Perfect Craftsmanship: Highlands Artist Vatsal Corbett
A deep reverence for the miracle and mysteries embedded in a piece of wood is the animating principle for woodworker/artist Vatsal Corbett.
Jessica Kovacs first met master woodworker Vatsal Corbett while she was on a farm in Warne, North Carolina, which Corbett managed for a time before relocating to California.
Kovacs was working on commission to paint a landscape mural on a 20-foot tipi located on the Warne-based farm and she was struck by Corbett’s talent as he crafted distinct cabinetry and other works in wood.
She and her husband, Corey, own and operate Corey James Gallery at 228 South Third Street in Highlands and the couple decided to feature a few pieces of Corbett’s work.
“The craftsmanship is to perfection and you can feel that each piece is a labor of love,” said Kovacs, noting the red oak and poplar table and bench on display in the gallery. “What I especially admire about Vatsal’s furniture is that it is locally and sustainably sourced.”
Seventy-three-year-old Corbett is a Vietnam veteran, bhakti-yoga practitioner, and Hare Krishna devotee. Always attentive to fine detail, he became interested in woodworking 35 years ago and has been constructing design-oriented utilitarian pieces while also traveling and living throughout the United States.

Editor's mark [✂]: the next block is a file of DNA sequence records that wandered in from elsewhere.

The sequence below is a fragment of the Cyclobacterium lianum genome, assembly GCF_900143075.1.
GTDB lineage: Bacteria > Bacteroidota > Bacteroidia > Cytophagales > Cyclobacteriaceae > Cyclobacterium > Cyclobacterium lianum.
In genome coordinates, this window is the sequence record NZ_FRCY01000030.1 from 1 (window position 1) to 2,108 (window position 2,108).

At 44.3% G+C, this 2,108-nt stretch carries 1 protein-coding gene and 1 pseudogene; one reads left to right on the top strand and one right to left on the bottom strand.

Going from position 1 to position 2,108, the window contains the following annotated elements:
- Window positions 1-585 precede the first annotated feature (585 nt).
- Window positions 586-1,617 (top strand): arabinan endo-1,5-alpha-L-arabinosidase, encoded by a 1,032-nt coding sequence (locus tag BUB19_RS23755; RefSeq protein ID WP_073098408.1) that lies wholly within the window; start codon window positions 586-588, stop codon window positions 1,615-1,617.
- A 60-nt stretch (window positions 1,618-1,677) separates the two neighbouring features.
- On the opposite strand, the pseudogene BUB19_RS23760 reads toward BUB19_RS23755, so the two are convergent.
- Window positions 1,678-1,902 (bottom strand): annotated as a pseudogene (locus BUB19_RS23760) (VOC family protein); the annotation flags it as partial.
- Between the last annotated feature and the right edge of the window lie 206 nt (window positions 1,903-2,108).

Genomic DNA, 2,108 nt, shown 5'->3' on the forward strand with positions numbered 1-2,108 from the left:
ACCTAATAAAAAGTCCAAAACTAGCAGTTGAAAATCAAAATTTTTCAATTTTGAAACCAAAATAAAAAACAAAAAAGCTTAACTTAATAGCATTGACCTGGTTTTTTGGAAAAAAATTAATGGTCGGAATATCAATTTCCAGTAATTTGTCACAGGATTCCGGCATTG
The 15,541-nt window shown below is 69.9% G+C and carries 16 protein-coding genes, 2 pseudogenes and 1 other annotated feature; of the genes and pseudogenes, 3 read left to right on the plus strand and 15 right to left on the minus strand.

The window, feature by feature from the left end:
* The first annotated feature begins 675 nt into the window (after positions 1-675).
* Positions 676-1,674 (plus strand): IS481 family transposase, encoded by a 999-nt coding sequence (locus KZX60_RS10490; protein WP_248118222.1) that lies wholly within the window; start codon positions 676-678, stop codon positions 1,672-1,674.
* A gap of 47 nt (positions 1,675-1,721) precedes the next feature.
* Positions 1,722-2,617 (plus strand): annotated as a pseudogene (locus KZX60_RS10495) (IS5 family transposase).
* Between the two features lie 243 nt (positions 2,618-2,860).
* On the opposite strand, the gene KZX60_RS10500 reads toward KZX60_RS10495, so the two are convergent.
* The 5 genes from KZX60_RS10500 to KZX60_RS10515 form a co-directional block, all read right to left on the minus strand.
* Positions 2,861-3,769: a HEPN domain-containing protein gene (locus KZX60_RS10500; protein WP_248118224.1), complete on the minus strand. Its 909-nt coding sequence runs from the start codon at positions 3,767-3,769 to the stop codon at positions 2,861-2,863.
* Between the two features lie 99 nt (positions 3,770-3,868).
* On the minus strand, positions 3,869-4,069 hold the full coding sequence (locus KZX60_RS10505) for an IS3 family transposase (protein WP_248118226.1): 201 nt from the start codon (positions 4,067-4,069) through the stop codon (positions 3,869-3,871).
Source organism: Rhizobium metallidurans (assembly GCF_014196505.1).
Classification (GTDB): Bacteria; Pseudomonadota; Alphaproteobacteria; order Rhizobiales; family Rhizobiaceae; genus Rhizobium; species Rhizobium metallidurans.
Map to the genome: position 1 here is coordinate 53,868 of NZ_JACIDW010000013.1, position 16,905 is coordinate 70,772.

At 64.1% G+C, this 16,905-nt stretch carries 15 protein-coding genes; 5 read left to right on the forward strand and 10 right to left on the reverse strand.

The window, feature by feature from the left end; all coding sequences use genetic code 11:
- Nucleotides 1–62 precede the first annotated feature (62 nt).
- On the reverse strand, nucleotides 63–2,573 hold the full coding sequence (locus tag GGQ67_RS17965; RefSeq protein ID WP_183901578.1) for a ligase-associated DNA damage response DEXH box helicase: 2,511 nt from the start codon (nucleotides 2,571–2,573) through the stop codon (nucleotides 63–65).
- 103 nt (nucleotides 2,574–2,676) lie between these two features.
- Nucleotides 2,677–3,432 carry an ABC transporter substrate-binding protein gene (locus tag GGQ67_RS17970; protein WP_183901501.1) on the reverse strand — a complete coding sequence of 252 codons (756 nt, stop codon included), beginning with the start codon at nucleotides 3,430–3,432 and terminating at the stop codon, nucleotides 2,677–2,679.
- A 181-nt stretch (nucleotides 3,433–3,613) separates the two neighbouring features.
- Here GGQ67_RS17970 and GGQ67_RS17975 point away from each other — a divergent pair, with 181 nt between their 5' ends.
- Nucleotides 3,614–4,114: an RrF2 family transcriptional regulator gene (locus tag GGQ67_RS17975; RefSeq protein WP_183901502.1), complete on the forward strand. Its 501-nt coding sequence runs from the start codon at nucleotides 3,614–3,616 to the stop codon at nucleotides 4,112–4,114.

“Conception and design are his favorite parts of the process,” says Kovacs. “His underlying current of passion is figuring something out … he just has a god-given talent for woodworking that can’t be ignored. And he loves showcasing the nature represented in the trees that he cuts down in the forest. For Vatsal, there is a deep spiritual connection to the wood. In fact, just seeing where the wood comes from inspires him to do something great with it.”
Corbett evaluates the wood type and grain, or combinations of different types of wood, before determining form and function.
“It’s neat to know where the wood comes from exactly and how it grew to be,” expressed Corbett. “You get a better sense of it being a living thing and that knowledge of life allows it to continue to reside in the finished product and not be just another object in your house.”